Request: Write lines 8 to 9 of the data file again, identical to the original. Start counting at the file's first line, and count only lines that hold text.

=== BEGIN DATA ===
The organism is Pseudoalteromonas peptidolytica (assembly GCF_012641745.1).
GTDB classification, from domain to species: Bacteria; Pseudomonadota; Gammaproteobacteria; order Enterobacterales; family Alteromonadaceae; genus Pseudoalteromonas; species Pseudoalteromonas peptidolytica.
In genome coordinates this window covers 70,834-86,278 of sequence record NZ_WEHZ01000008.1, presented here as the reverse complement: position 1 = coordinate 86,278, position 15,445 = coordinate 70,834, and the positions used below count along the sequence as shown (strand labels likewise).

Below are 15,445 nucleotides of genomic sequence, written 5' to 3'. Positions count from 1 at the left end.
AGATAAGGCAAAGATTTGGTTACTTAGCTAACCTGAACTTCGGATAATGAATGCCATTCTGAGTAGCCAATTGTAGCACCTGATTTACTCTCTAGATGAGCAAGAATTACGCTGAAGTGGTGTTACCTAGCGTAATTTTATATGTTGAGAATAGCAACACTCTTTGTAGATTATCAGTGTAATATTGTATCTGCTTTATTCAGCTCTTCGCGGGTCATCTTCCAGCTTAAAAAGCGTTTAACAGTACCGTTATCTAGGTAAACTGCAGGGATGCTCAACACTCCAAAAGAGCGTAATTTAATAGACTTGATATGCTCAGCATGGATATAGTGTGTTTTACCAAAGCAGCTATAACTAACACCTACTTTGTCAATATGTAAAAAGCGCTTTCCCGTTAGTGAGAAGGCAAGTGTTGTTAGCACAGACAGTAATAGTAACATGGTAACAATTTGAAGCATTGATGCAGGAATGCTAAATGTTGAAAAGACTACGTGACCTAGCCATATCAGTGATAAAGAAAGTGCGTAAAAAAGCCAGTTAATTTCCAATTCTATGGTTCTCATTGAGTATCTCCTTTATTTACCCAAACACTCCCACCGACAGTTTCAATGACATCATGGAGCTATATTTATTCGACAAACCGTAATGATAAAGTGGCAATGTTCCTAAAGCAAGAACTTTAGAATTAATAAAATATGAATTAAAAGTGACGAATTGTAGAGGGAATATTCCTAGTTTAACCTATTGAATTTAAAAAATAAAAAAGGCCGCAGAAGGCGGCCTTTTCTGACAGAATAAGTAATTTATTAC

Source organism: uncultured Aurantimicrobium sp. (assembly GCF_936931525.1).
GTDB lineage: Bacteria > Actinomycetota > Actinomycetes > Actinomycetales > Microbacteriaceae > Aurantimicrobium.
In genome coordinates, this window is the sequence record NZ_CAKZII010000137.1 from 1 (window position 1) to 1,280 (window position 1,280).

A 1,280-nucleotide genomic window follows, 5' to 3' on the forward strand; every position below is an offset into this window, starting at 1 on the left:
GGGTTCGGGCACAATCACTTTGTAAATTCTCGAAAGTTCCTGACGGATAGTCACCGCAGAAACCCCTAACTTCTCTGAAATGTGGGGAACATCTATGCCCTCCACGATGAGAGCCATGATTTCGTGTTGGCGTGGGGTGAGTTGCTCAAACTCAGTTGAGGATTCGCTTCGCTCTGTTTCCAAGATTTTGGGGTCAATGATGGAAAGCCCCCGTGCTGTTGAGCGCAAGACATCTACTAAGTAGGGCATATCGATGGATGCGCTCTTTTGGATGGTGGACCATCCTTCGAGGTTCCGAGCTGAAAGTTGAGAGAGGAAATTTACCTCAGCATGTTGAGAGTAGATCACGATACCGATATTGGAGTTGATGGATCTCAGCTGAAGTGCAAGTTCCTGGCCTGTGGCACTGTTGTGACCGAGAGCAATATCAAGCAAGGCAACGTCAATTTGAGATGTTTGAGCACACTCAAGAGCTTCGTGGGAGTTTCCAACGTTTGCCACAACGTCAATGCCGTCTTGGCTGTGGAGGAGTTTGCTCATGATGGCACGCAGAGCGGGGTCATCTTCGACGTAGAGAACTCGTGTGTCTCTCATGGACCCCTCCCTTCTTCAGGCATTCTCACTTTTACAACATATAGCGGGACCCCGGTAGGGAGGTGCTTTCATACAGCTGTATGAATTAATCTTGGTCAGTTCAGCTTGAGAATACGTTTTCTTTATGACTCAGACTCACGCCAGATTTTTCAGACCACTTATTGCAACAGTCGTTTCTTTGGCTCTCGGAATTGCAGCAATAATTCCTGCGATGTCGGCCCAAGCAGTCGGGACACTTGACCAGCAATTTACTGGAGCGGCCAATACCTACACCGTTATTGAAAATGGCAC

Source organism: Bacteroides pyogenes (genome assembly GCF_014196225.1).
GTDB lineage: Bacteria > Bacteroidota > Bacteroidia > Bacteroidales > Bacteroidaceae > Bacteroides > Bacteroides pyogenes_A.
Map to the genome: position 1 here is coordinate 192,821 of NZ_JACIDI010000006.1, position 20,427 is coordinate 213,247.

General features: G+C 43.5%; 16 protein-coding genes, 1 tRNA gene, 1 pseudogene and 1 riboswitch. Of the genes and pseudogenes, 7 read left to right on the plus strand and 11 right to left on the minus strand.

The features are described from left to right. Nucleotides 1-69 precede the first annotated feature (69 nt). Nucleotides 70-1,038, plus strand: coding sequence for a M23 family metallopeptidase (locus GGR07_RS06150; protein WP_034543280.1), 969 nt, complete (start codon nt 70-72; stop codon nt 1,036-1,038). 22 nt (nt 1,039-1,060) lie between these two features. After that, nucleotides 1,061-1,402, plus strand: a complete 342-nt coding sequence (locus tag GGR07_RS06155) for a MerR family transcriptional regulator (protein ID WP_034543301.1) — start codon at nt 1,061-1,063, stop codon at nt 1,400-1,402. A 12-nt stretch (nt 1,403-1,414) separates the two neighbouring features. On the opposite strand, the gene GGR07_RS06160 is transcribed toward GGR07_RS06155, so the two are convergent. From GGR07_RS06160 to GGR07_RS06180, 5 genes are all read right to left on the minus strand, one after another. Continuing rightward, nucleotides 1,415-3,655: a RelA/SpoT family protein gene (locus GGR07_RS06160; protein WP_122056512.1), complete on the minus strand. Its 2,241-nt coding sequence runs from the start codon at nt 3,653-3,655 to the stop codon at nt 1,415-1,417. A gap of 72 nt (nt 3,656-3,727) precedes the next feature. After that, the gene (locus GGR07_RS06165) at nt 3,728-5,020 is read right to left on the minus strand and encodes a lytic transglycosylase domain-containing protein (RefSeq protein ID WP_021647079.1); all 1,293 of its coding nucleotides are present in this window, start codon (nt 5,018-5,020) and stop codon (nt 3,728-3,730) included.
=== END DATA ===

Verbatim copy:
In genome coordinates, this window is the sequence record NZ_CAKZII010000137.1 from 1 (window position 1) to 1,280 (window position 1,280).

A 1,280-nucleotide genomic window follows, 5' to 3' on the forward strand; every position below is an offset into this window, starting at 1 on the left: